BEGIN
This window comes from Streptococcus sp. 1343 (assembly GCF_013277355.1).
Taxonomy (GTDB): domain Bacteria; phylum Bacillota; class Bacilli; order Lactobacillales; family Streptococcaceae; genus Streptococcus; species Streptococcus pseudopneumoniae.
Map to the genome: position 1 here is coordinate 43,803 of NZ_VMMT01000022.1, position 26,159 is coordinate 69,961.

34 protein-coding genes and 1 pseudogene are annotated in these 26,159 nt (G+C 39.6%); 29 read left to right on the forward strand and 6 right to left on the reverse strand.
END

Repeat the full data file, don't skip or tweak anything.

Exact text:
This window comes from Streptococcus sp. 1343 (assembly GCF_013277355.1).
Taxonomy (GTDB): domain Bacteria; phylum Bacillota; class Bacilli; order Lactobacillales; family Streptococcaceae; genus Streptococcus; species Streptococcus pseudopneumoniae.
Map to the genome: position 1 here is coordinate 43,803 of NZ_VMMT01000022.1, position 26,159 is coordinate 69,961.

34 protein-coding genes and 1 pseudogene are annotated in these 26,159 nt (G+C 39.6%); 29 read left to right on the forward strand and 6 right to left on the reverse strand.